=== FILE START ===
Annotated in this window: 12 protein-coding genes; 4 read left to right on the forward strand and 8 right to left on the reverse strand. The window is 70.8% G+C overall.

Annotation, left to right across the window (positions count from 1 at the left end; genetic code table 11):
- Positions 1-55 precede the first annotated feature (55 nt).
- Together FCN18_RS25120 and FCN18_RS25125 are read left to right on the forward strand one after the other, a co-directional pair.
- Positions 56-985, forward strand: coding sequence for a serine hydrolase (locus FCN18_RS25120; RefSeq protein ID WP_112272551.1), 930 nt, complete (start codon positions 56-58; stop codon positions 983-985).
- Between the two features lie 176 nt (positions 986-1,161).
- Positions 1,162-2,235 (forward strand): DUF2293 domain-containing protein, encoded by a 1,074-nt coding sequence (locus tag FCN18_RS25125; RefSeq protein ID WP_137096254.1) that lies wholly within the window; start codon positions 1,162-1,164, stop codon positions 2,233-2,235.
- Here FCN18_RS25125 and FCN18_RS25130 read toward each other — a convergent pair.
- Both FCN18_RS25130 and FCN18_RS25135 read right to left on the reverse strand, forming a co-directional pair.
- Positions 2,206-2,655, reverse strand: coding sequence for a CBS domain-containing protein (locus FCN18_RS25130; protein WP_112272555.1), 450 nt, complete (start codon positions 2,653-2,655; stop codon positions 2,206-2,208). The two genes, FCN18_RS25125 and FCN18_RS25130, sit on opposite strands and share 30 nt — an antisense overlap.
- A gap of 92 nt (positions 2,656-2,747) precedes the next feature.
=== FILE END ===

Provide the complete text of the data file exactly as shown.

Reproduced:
Annotated in this window: 12 protein-coding genes; 4 read left to right on the forward strand and 8 right to left on the reverse strand. The window is 70.8% G+C overall.

Annotation, left to right across the window (positions count from 1 at the left end; genetic code table 11):
- Positions 1-55 precede the first annotated feature (55 nt).
- Together FCN18_RS25120 and FCN18_RS25125 are read left to right on the forward strand one after the other, a co-directional pair.
- Positions 56-985, forward strand: coding sequence for a serine hydrolase (locus FCN18_RS25120; RefSeq protein ID WP_112272551.1), 930 nt, complete (start codon positions 56-58; stop codon positions 983-985).
- Between the two features lie 176 nt (positions 986-1,161).
- Positions 1,162-2,235 (forward strand): DUF2293 domain-containing protein, encoded by a 1,074-nt coding sequence (locus tag FCN18_RS25125; RefSeq protein ID WP_137096254.1) that lies wholly within the window; start codon positions 1,162-1,164, stop codon positions 2,233-2,235.
- Here FCN18_RS25125 and FCN18_RS25130 read toward each other — a convergent pair.
- Both FCN18_RS25130 and FCN18_RS25135 read right to left on the reverse strand, forming a co-directional pair.
- Positions 2,206-2,655, reverse strand: coding sequence for a CBS domain-containing protein (locus FCN18_RS25130; protein WP_112272555.1), 450 nt, complete (start codon positions 2,653-2,655; stop codon positions 2,206-2,208). The two genes, FCN18_RS25125 and FCN18_RS25130, sit on opposite strands and share 30 nt — an antisense overlap.
- A gap of 92 nt (positions 2,656-2,747) precedes the next feature.